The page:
What’s Current: The Globe & Mail’s investigation into trafficking reveals Canada is not doing nearly enough to protect Indigenous women & girls

Bridget Perrier was trafficked at the age of 12, in Canada. Her story is featured in The Globe and Mail's investigation. (Photo via The Globe and Mail)
Bridget Perrier was trafficked at the age of 12, in Canada. Her story is featured in The Globe and Mail’s investigation. (Photo via The Globe and Mail)

Tavia Grant explains the story between the Globe and Mail’s “Trafficked” series, begging the question: Who is putting on the pressure for the Globe and Mail to say the investigation was a “rushed” job, or one not respecting people’s “identities?”

“Where possible, interviews were conducted with survivors in person, in Winnipeg, Edmonton and Toronto. Some of the interviews were several hours long, and some follow-up interviews were also conducted to clarify details. This isn’t a story that could have been rushed; some of the survivors were scared to come forward, and five of them — out of fear of reprisals, or about stigma towards them or their children — withheld their names. We took care to explain the context of the story we were writing, and that we would be guided by their preferences in terms of identity and the level of detail disclosed.”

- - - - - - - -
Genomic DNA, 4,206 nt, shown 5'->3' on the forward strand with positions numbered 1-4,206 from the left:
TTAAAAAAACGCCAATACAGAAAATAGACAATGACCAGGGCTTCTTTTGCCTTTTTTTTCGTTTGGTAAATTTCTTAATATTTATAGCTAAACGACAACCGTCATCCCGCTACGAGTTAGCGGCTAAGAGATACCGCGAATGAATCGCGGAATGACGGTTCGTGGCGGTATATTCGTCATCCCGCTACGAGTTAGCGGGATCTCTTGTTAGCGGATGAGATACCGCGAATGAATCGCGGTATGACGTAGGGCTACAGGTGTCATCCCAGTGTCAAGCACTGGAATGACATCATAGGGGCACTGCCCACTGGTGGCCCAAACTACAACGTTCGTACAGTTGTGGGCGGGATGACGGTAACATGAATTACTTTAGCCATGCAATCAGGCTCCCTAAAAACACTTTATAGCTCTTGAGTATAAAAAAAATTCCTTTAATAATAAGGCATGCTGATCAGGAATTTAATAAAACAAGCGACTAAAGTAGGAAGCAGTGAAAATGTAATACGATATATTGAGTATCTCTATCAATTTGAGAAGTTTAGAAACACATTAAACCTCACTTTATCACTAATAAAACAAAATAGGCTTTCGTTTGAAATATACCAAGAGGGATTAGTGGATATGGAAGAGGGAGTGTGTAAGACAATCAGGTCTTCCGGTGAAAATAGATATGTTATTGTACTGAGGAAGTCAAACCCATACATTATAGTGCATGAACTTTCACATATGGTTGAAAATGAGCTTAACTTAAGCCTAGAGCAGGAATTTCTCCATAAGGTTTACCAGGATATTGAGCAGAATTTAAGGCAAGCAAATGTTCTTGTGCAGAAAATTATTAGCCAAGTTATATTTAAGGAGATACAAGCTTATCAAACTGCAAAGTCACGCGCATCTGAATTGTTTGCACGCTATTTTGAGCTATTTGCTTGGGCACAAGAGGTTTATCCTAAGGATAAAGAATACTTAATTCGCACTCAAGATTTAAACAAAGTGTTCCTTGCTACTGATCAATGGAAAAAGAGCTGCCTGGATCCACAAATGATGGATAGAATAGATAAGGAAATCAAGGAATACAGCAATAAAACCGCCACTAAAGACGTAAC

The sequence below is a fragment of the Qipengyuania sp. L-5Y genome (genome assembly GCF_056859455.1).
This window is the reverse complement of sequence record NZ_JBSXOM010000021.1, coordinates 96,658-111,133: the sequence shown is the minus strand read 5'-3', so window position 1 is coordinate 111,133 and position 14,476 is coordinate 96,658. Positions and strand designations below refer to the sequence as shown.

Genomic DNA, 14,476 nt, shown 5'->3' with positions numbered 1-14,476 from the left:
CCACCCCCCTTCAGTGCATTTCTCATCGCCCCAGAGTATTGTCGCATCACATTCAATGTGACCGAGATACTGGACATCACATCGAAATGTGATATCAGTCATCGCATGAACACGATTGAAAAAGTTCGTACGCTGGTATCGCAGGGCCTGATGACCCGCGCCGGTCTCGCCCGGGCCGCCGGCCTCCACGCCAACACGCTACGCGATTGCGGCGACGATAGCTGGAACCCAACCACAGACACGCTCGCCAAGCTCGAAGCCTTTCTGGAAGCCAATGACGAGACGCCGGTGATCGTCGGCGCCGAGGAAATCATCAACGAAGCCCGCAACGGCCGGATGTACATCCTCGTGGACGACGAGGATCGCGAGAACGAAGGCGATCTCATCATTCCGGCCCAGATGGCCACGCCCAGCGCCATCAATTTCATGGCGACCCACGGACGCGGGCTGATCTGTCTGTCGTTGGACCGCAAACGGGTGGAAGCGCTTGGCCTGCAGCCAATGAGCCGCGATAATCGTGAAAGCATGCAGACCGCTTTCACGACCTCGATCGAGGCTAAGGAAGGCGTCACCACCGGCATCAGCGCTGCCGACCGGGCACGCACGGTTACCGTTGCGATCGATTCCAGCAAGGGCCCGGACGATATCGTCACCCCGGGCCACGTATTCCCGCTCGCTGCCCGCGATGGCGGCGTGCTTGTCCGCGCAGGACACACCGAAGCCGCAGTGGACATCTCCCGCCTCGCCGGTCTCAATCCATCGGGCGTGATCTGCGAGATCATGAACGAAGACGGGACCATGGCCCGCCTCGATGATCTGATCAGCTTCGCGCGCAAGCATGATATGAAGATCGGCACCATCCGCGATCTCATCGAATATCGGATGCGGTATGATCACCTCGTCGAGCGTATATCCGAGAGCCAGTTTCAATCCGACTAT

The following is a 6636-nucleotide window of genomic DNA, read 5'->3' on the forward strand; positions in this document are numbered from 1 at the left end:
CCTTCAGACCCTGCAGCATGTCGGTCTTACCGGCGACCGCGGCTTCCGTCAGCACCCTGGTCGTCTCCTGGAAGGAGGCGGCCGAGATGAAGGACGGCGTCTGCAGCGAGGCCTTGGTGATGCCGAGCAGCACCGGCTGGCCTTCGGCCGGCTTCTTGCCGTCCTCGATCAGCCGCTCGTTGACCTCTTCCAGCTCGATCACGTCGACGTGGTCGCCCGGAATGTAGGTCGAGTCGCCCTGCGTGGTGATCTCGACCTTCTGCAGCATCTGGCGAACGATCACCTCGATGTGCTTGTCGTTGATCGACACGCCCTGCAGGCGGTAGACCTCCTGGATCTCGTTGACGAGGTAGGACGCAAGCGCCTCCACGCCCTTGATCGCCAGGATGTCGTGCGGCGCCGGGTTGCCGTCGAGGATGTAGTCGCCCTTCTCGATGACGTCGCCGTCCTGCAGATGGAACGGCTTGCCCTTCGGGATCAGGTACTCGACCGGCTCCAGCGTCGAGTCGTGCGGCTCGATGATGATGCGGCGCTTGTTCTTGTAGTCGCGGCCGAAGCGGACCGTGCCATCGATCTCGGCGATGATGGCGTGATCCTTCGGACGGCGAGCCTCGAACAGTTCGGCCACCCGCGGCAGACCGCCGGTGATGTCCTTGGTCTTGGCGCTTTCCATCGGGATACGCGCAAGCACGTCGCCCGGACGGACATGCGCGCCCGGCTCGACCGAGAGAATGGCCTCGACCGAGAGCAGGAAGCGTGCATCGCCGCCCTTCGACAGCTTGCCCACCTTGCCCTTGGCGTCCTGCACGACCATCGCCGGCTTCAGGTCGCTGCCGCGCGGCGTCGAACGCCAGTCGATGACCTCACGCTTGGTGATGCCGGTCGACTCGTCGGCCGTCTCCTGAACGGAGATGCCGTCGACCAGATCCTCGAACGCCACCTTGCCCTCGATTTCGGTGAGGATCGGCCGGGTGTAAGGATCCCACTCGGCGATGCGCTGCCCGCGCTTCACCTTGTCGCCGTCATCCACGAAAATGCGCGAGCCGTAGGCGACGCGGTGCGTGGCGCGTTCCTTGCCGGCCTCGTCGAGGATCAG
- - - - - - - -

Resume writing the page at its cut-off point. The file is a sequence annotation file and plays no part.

Listen to Angela Marie MacDonald and Meghan Murphy discuss #Ghomeshi on Media Mornings.

German women who refuse to blame Islam for the attacks in Cologne are hit with an onslaught of violent online misogyny from non-Islamic men.

Dalhousie’s Elaine Craig argues that Canada’s laws on the proper treatment of alleged sexualized trauma victims in court mean nothing if the prevailing legal convention is to ignore them.

“We continue to have a problem with some defence counsel using cross-examination strategies that trade on the same types of rape myths we’ve been working for decades to try and eradicate from the criminal law process.”

Is censorship the new normal? Julie Bindel argues that it is in “Sorry, we can’t ban everything that offends you.”

“Banning people from stating their views does not make those views disappear. Banning Donald Trump from the UK will not stop Americans voting for him. Banning Roosh V. from the country does nothing to change the fact that in the UK, an estimated 85,000 women are raped and 400,000 are sexually assaulted every single year. What it does do, is blind us to the existence of the attitudes that he articulates. Let us hear the arguments put forward by people with whom we disagree so that we can expand our knowledge and show rational resistance.”

Jess Martin

Jess Martin is a public relations professional, an aspiring writer, and an assistant editor at Feminist Current. She prefers to write about feminist topics, disability, or environmental issues, but could be persuaded to broaden her horizons in exchange for payment and/or food. In her spare time Jess can be found knitting, gardening, or lying in the fetal position, mulling over political theory that no one in their right mind cares about.